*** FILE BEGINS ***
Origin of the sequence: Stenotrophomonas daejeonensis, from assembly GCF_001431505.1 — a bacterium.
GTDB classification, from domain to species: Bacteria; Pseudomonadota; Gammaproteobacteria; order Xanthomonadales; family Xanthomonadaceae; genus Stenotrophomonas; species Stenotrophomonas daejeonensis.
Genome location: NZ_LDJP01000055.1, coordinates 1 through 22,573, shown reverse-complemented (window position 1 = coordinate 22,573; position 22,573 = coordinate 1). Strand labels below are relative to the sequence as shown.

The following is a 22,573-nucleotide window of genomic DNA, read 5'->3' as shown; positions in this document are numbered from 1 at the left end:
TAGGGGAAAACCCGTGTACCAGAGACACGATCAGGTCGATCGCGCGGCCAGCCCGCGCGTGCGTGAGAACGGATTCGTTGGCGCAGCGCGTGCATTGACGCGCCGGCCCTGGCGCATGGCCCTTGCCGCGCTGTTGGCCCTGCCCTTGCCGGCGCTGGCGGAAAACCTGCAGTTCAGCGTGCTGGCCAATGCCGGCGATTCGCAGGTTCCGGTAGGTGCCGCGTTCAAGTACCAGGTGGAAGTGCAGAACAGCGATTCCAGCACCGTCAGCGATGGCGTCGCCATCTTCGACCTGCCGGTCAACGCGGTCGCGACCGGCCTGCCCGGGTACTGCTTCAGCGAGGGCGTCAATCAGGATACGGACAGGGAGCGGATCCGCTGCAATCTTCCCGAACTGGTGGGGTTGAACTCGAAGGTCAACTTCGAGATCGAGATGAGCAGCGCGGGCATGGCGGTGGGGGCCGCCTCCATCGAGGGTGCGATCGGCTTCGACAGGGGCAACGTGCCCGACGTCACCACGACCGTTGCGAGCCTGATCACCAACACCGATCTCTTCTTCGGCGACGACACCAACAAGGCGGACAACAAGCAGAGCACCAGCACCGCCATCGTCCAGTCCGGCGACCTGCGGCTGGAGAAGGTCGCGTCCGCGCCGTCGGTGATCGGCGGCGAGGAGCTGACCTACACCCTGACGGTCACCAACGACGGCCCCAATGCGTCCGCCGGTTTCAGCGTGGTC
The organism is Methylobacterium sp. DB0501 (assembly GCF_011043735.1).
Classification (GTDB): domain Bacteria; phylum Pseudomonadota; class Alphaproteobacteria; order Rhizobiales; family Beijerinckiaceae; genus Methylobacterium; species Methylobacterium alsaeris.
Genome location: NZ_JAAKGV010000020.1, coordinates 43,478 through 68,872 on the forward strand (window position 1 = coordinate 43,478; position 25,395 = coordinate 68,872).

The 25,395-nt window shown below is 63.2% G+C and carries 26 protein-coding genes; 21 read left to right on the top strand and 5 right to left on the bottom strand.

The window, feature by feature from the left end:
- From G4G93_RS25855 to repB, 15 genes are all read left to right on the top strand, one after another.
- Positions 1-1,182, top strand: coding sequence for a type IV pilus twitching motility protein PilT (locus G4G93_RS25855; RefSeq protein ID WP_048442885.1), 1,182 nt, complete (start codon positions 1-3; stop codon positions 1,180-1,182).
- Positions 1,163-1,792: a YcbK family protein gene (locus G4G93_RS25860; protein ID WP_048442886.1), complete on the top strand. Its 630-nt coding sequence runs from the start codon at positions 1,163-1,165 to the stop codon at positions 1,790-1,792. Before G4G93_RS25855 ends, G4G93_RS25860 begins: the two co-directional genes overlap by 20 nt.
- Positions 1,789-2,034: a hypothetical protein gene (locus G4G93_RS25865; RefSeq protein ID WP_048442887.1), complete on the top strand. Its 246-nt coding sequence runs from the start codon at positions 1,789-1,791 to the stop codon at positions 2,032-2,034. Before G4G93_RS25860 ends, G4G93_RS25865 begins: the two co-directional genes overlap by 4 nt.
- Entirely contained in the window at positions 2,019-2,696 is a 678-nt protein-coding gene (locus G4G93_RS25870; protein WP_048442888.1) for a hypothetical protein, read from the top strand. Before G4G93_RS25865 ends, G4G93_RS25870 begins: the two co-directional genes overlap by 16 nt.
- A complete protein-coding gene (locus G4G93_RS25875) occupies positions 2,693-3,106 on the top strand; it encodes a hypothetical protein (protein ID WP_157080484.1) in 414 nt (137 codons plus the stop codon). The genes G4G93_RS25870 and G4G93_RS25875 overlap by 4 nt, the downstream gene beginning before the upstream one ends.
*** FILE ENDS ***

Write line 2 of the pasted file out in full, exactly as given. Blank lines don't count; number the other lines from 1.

GTDB classification, from domain to species: Bacteria; Pseudomonadota; Gammaproteobacteria; order Xanthomonadales; family Xanthomonadaceae; genus Stenotrophomonas; species Stenotrophomonas daejeonensis.